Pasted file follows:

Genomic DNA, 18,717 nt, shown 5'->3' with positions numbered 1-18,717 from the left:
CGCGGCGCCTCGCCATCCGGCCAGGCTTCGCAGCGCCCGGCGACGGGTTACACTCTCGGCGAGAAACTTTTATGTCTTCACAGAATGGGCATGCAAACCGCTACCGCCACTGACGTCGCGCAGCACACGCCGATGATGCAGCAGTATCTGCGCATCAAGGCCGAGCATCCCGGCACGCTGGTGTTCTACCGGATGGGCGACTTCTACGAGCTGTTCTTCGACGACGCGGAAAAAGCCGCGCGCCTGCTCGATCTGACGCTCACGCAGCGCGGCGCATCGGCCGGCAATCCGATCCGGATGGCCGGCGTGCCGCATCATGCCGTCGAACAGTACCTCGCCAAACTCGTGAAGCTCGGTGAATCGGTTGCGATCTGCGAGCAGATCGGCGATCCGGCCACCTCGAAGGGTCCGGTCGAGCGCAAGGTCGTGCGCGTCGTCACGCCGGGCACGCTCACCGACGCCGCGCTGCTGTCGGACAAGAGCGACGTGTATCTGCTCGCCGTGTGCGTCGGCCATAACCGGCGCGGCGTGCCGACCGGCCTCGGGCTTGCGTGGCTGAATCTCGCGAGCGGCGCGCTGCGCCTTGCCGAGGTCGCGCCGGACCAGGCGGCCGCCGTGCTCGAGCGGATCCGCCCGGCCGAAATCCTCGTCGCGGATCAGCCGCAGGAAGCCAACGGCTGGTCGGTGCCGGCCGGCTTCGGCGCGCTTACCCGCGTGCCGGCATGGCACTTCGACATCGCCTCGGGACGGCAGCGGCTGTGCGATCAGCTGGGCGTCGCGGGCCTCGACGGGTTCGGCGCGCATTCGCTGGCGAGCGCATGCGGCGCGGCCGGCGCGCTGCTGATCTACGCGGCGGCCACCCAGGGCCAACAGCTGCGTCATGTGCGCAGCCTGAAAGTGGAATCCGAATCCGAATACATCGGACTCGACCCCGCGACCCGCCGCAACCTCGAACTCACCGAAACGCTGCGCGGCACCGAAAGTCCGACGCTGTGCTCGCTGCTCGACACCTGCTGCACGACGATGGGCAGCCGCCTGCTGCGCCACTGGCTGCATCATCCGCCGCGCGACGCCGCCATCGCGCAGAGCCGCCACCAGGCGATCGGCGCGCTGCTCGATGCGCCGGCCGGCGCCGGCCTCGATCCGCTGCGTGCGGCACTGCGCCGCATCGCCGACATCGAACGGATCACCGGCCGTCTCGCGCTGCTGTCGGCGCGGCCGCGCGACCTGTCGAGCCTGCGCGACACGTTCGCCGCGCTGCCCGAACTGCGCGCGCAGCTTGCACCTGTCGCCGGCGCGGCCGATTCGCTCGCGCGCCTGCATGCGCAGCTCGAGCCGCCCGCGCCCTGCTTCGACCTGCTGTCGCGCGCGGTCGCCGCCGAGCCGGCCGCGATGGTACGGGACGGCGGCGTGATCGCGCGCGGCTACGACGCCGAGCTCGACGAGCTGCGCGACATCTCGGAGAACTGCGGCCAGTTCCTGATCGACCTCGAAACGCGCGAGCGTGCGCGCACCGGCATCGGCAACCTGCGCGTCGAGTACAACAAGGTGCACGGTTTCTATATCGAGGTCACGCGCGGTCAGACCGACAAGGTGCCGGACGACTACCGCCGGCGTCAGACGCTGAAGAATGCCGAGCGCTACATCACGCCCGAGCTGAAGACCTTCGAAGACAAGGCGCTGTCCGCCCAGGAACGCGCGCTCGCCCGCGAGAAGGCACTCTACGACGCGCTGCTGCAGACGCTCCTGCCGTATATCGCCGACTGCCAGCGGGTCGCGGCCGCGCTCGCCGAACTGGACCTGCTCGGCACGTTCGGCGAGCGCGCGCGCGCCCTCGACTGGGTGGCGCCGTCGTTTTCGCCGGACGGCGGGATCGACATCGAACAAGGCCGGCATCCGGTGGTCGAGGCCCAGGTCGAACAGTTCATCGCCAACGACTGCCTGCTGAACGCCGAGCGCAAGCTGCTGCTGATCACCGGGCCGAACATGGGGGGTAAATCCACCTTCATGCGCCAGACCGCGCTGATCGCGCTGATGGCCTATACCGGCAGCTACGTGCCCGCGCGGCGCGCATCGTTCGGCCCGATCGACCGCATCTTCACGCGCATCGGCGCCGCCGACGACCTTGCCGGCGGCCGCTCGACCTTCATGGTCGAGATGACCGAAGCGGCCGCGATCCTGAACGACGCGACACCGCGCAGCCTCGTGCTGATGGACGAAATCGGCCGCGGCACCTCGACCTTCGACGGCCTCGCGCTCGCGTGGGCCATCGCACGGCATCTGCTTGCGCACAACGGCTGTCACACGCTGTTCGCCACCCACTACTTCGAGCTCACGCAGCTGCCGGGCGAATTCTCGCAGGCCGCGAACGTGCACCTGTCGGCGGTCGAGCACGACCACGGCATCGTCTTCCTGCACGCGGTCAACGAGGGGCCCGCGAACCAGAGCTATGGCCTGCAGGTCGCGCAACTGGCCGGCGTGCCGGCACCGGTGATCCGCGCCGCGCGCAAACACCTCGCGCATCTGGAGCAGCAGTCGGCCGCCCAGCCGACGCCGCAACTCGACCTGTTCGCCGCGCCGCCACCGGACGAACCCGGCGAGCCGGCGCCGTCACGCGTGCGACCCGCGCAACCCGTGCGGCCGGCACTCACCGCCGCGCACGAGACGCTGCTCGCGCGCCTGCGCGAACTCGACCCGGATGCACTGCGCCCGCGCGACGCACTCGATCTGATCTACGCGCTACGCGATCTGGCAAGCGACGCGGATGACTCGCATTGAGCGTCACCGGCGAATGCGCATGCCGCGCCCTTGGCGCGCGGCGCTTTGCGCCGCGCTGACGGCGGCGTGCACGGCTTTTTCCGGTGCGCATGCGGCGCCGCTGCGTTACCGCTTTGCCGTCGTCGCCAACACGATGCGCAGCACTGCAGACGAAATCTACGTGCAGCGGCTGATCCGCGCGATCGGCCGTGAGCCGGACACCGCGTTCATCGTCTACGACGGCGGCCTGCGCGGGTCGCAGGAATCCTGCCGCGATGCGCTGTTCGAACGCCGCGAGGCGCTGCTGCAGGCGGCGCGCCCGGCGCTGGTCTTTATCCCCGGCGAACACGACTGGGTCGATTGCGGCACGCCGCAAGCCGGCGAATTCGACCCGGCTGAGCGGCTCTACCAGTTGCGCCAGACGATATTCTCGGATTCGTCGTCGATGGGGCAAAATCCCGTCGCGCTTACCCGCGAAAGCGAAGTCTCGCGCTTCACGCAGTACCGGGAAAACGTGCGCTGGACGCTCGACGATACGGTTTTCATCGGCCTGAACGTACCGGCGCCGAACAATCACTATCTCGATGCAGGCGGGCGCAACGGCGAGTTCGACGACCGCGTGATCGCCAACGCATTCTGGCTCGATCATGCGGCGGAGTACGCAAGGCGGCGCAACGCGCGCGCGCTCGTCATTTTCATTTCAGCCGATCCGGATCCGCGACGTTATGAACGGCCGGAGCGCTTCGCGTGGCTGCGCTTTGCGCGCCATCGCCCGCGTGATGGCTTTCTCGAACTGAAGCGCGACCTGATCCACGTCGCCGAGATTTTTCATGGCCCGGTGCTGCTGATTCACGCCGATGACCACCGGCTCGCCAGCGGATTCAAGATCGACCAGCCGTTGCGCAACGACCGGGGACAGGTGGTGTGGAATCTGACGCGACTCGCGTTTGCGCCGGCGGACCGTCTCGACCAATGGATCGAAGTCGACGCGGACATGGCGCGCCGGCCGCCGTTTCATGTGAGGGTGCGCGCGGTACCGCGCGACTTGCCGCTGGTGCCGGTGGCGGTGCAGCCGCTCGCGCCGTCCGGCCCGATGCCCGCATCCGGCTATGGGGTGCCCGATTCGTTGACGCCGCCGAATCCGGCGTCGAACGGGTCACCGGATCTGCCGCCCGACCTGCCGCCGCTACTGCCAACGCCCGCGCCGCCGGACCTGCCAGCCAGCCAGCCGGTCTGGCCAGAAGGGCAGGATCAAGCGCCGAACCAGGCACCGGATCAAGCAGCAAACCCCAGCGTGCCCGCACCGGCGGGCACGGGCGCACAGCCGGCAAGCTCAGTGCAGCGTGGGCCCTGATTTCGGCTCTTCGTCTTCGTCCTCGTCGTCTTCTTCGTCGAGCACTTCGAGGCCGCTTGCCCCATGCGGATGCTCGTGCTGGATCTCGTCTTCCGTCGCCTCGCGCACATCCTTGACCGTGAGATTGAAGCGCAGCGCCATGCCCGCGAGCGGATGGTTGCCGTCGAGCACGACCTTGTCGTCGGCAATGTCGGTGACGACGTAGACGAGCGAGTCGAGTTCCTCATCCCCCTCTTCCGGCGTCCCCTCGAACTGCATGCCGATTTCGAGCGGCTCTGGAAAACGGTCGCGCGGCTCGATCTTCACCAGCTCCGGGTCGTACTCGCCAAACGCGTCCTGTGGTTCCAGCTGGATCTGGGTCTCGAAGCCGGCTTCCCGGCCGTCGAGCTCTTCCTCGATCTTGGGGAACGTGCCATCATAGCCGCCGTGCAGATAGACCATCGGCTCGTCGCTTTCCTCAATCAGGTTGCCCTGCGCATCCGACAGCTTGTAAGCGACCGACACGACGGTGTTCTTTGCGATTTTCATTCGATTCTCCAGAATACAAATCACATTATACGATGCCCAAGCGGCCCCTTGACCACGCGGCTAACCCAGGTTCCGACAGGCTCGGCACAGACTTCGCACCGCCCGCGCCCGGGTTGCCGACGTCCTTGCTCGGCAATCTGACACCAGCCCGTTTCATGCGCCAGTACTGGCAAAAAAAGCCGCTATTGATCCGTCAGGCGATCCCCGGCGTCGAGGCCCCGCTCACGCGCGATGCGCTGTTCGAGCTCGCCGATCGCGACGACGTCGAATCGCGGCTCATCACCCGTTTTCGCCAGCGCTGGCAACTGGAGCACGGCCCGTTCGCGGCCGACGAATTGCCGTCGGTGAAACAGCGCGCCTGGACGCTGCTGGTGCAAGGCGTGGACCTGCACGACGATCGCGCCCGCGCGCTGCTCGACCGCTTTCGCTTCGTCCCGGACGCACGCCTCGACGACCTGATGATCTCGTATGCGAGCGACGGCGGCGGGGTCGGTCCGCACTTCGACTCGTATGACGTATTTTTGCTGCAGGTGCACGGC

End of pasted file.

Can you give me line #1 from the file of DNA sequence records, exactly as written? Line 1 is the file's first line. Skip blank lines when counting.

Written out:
Genomic DNA, 18,717 nt, shown 5'->3' with positions numbered 1-18,717 from the left: